An organization must notify the DPA if a breach is likely to have “serious adverse consequences” for the protection of personal data. Additionally, affected individuals will have to be notified if the breach is likely to have “unfavorable consequences” for their privacy. While the explanatory memorandum and DPA guidance give some pointers as to what might constitute “serious adverse,” or “unfavorable” consequences, it will be up to organizations to assess each incident in light of a multitude of factors.
Notification must be immediate or within 72 hours
The DPA must be notified “immediately” or within 72 hours after discovery of an incident. If complete information on the breach is not yet available within 72 hours, the organization must still notify the DPA within this period on the basis of the information that is available to the organization at that time and provide additional information to the DPA going forward.
Information must be provided to the DPA and affected individuals
When notifying affected individuals, organizations must provide information on the breach, contact points to get more information and recommendations to mitigate potential adverse effects of the breach. If an organization decides not to notify individuals, the DPA may instruct the organization to do so. In addition to the information provided to individuals, notice to the DPA must contain a description of the expected consequences of the breach and the measures taken or to be taken to mitigate those consequences.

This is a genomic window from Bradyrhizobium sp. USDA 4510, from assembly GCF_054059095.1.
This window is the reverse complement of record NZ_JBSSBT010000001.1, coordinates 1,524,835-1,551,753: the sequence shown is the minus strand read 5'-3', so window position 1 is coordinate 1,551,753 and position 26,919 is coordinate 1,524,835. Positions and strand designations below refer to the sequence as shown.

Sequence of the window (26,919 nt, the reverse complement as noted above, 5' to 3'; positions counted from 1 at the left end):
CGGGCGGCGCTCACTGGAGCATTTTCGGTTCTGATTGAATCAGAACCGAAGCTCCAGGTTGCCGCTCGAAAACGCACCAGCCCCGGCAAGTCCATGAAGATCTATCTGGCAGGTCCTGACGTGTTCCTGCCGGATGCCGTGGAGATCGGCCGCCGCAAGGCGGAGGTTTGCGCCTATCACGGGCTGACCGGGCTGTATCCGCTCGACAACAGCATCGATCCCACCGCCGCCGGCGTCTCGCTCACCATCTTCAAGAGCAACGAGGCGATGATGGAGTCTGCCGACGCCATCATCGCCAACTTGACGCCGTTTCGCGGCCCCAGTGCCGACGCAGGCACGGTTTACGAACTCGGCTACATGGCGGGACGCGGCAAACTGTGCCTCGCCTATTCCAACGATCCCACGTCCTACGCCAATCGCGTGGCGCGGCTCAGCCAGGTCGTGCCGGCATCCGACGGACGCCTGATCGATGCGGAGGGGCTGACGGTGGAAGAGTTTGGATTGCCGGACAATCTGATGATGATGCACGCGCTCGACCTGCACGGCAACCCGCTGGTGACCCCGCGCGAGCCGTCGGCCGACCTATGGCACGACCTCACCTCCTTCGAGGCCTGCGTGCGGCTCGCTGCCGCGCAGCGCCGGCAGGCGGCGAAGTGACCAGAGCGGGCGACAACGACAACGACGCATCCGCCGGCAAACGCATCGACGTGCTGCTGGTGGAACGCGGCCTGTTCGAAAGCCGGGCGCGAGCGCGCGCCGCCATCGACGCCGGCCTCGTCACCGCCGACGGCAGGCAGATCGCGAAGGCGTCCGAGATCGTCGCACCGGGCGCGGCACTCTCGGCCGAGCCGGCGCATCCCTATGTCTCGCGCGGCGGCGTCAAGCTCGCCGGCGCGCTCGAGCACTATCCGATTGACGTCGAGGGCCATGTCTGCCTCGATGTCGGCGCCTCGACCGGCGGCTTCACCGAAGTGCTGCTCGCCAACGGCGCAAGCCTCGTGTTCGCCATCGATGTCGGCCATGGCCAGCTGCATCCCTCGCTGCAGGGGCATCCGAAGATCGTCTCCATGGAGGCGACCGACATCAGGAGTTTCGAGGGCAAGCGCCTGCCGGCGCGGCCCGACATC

A security incident log must be kept
Additionally, organizations must maintain internal documentation on all data breaches covered by the law, including measures taken and any information provided to individuals.
3. Impact of the General Data Protection Regulation
Several years from now, when the GDPR is expected to take effect, it will replace national data protection regimes, including mandatory data breach notifications and administrative fines. At the time these amendments were introduced, the Dutch legislature considered the GDPR to be too early in the negotiating process to provide a model for the Dutch data breach notification requirements. Now that the GDPR has progressed, the DPA has chosen to align some of its guidance with a draft of the GDPR. For example, the DPA cites the GDPR for the 72 hour deadline for notification. The WBP’s mandatory data breach notification is therefore in practice expected to follow the GDPR. Similarly, the DPA cites the GDPR as inspiration for the proposed categories of fines in its draft guidelines. The fines themselves, however, will change considerably. The text of the draft GDPR that was agreed upon in the meetings of the Council, Commission and Parliament on December 15, 2015, provides for maximum fines of EUR 20,000,000 or up to 4% of the total annual worldwide turnover of a company.